Cover: Harry Hopkins: Ally of the Poor and Defender of Democracy, from Harvard University PressCover: Harry Hopkins in E-DITION

Harry Hopkins

Ally of the Poor and Defender of Democracy

Available from De Gruyter »

Product Details


$65.00 • €48.00

ISBN 9780674429604

Publication Date: 04/28/1987

474 pages

17 halftones


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During America’s longest crisis—the Great Depression and the Second World War—one man stood nearest to the president, almost as a partner: Harry Hopkins, trusted and loyal lieutenant and best friend of Franklin D. Roosevelt. From his work on the New Deal through his assignments during the war, Hopkins was the grand planner, expediter, adviser, and negotiator. Here is the first complete modern biography of this remarkable man, based on prodigious primary sources and written with the benefit of historical perspective.

George McJimsey fully records Hopkins’s meteoric public career and probes the sources of his creativity and talent. Reared in Iowa with missionary values, he became a professional social worker in New York, pioneering strategies for several health and social service agencies. His special talent for persuasion and conciliation brought him into the New Deal, where as head of the Federal Emergency Relief Agency and the Public Works Administration he led Roosevelt’s recovery programs—helping to pump billions of dollars into large projects and into tens of thousands of jobs without any political scandal or great conflict with conservative adversaries or competitors such as Harold Ickes. Later, as Secretary of Commerce, he continued to lead the country out of depression.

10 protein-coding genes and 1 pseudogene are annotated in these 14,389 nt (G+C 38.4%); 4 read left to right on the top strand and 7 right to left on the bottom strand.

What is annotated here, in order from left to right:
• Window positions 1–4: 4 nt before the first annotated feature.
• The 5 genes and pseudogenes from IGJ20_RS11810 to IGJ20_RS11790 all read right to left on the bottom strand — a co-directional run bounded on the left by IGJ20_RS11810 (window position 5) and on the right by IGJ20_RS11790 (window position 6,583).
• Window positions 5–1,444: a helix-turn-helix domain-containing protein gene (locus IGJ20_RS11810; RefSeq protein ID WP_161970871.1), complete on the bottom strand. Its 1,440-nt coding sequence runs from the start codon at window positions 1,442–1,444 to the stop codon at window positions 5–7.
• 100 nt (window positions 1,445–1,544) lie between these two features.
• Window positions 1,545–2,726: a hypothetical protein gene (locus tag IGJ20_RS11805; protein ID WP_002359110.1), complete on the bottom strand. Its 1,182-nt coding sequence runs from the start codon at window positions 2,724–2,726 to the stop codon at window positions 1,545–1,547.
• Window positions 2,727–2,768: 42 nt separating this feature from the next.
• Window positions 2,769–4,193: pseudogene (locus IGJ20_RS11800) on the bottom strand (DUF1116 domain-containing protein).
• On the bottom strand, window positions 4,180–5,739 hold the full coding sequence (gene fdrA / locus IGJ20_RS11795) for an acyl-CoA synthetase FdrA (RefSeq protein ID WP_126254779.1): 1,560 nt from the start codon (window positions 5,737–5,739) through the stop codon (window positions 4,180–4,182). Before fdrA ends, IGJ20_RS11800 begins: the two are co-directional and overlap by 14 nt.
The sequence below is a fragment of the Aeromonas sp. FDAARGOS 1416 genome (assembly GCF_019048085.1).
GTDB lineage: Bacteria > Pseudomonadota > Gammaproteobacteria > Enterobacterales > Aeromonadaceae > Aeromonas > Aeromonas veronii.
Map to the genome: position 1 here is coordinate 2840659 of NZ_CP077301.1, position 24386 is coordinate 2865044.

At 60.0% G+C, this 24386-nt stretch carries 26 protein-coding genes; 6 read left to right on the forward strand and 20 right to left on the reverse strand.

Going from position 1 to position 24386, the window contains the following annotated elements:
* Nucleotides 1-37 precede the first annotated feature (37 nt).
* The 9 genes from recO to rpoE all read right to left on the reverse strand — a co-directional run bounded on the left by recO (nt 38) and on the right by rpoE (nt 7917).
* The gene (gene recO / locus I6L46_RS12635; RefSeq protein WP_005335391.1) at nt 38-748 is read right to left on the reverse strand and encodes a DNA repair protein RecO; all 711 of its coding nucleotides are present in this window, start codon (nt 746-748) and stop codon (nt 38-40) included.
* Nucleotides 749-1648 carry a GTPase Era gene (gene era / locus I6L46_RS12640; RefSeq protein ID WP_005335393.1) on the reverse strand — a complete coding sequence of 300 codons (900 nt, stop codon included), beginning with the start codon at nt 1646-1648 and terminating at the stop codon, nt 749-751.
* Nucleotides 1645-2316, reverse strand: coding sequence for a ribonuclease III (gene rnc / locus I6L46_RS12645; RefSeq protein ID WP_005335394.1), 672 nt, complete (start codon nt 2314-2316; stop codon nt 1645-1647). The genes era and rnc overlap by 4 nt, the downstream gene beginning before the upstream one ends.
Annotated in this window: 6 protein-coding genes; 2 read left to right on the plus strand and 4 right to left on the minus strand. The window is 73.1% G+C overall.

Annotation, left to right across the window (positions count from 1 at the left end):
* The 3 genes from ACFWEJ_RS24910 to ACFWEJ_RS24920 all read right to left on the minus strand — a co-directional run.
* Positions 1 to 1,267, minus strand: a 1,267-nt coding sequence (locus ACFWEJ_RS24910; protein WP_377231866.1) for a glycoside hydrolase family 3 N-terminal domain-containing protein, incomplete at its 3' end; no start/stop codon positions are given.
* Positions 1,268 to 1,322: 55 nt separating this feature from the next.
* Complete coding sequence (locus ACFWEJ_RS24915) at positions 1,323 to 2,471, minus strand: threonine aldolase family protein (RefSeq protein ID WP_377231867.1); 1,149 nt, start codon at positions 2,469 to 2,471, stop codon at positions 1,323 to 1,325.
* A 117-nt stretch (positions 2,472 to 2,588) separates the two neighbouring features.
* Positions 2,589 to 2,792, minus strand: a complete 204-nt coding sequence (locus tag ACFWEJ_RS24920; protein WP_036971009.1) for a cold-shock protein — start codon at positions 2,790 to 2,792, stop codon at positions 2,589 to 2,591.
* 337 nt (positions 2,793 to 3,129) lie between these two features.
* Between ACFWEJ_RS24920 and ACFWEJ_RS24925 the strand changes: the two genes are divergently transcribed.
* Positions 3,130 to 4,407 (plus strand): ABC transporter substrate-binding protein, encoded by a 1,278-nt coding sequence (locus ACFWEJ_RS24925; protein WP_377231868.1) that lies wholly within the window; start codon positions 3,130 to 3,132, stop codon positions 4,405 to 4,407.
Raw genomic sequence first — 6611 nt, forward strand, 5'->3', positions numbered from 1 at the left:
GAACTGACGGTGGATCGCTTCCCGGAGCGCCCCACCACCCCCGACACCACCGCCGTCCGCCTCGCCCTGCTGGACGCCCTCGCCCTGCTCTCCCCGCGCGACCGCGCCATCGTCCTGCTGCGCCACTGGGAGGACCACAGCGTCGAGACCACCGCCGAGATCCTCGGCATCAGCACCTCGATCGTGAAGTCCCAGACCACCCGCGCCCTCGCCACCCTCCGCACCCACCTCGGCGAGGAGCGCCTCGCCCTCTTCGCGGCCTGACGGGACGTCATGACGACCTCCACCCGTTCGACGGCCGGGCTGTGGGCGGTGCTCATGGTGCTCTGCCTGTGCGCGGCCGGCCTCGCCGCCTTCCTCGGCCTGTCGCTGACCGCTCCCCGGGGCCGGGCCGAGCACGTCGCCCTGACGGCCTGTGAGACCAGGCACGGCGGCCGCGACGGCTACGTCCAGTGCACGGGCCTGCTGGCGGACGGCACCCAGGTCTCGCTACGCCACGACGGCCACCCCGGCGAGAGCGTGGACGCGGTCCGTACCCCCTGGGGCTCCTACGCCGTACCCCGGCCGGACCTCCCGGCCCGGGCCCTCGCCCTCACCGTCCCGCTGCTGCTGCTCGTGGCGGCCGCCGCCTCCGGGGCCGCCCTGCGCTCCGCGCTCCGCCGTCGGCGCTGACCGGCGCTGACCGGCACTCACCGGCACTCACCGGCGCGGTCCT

The coming of war tested Hopkins in new and unexpected ways. From being democracy’s great bureaucrat he became the grand vizier of the arsenal of democracy. Living in the White House (in the Lincoln Room), Hopkins organized Lend-Lease, built the Anglo-American alliance, coordinated military supplies with strategic objectives, negotiated with Stalin, and helped to plan FDR’s meetings with Churchill, Stalin, De Gaulle, and Chiang Kai-shek. Intelligent, humane, imaginative yet practical, always loyal to Roosevelt yet operating with his own creative independence, Hopkins played a role in winning the war and shaping the peace that provides an inspiring example of devoted public service. General readers and historians, journalists, and everyone interested in how government works will value and enjoy this book.

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